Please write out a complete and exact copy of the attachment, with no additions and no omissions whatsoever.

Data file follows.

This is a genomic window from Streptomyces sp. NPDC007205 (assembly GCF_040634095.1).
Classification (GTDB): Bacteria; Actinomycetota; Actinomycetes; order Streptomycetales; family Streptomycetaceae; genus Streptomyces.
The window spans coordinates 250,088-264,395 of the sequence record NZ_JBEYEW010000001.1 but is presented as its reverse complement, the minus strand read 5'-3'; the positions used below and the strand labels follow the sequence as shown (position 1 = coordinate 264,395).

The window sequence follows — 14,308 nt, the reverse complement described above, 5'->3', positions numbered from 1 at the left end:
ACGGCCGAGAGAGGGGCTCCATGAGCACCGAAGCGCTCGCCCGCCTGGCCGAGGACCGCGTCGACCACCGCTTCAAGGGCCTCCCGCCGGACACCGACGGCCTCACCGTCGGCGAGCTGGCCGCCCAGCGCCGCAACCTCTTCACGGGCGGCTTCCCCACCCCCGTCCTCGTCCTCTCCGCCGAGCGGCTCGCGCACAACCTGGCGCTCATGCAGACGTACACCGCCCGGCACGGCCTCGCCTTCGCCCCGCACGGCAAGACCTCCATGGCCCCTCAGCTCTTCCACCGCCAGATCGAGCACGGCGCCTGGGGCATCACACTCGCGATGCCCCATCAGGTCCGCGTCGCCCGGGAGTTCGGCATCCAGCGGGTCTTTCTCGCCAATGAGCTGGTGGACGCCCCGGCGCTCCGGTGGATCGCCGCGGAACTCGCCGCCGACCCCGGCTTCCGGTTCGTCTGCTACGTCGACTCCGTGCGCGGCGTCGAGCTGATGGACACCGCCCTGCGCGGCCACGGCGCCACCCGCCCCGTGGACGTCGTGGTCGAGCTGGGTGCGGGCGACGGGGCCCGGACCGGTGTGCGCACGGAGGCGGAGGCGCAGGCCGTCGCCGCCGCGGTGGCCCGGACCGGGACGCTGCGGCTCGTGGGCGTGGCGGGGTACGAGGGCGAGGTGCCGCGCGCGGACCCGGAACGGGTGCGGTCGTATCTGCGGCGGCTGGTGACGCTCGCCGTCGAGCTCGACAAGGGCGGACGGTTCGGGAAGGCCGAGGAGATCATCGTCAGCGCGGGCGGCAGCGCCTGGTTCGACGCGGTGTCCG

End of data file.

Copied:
This is a genomic window from Streptomyces sp. NPDC007205 (assembly GCF_040634095.1).
Classification (GTDB): Bacteria; Actinomycetota; Actinomycetes; order Streptomycetales; family Streptomycetaceae; genus Streptomyces.
The window spans coordinates 250,088-264,395 of the sequence record NZ_JBEYEW010000001.1 but is presented as its reverse complement, the minus strand read 5'-3'; the positions used below and the strand labels follow the sequence as shown (position 1 = coordinate 264,395).

The window sequence follows — 14,308 nt, the reverse complement described above, 5'->3', positions numbered from 1 at the left end:
ACGGCCGAGAGAGGGGCTCCATGAGCACCGAAGCGCTCGCCCGCCTGGCCGAGGACCGCGTCGACCACCGCTTCAAGGGCCTCCCGCCGGACACCGACGGCCTCACCGTCGGCGAGCTGGCCGCCCAGCGCCGCAACCTCTTCACGGGCGGCTTCCCCACCCCCGTCCTCGTCCTCTCCGCCGAGCGGCTCGCGCACAACCTGGCGCTCATGCAGACGTACACCGCCCGGCACGGCCTCGCCTTCGCCCCGCACGGCAAGACCTCCATGGCCCCTCAGCTCTTCCACCGCCAGATCGAGCACGGCGCCTGGGGCATCACACTCGCGATGCCCCATCAGGTCCGCGTCGCCCGGGAGTTCGGCATCCAGCGGGTCTTTCTCGCCAATGAGCTGGTGGACGCCCCGGCGCTCCGGTGGATCGCCGCGGAACTCGCCGCCGACCCCGGCTTCCGGTTCGTCTGCTACGTCGACTCCGTGCGCGGCGTCGAGCTGATGGACACCGCCCTGCGCGGCCACGGCGCCACCCGCCCCGTGGACGTCGTGGTCGAGCTGGGTGCGGGCGACGGGGCCCGGACCGGTGTGCGCACGGAGGCGGAGGCGCAGGCCGTCGCCGCCGCGGTGGCCCGGACCGGGACGCTGCGGCTCGTGGGCGTGGCGGGGTACGAGGGCGAGGTGCCGCGCGCGGACCCGGAACGGGTGCGGTCGTATCTGCGGCGGCTGGTGACGCTCGCCGTCGAGCTCGACAAGGGCGGACGGTTCGGGAAGGCCGAGGAGATCATCGTCAGCGCGGGCGGCAGCGCCTGGTTCGACGCGGTGTCCG